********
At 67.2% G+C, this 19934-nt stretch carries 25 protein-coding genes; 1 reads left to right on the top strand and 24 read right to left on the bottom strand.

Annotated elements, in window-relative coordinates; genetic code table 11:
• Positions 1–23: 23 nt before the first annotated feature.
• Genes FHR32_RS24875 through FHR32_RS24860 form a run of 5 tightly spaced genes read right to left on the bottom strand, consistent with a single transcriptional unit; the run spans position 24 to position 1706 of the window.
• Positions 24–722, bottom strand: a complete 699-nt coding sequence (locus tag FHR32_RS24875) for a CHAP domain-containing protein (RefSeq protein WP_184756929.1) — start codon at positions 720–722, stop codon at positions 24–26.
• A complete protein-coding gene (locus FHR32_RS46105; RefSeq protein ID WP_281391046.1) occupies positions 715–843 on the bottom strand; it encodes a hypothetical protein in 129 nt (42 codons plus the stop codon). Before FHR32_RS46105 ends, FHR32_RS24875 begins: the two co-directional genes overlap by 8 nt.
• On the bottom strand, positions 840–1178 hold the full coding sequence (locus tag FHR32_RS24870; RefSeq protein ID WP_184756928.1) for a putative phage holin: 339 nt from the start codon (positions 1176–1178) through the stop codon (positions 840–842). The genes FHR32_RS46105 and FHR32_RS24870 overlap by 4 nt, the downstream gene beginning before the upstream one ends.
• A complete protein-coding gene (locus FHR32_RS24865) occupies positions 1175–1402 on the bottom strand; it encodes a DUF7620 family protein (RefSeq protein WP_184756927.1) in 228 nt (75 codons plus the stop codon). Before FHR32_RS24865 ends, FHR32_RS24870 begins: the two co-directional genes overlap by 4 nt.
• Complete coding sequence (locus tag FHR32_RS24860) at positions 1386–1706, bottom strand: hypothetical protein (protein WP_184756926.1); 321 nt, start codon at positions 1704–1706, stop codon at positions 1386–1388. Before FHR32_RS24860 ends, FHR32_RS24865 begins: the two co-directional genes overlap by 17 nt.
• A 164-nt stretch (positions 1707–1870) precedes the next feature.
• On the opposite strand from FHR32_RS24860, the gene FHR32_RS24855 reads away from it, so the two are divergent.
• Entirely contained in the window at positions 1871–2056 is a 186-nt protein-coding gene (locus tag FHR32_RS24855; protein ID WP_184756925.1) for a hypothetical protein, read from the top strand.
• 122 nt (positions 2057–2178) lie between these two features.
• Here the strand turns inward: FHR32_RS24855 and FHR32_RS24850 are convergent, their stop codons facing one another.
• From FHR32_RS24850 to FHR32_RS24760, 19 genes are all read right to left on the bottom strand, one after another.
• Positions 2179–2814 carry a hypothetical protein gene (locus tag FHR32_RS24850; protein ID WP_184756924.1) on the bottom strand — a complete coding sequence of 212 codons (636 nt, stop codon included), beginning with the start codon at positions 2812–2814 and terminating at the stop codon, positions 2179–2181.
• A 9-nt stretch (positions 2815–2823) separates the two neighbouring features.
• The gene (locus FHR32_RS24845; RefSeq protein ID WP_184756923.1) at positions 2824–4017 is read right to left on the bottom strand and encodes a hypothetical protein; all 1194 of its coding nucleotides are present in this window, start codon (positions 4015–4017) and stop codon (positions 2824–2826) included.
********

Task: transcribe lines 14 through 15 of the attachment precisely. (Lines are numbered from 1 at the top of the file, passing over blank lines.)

• Here the strand turns inward: FHR32_RS24855 and FHR32_RS24850 are convergent, their stop codons facing one another.
• From FHR32_RS24850 to FHR32_RS24760, 19 genes are all read right to left on the bottom strand, one after another.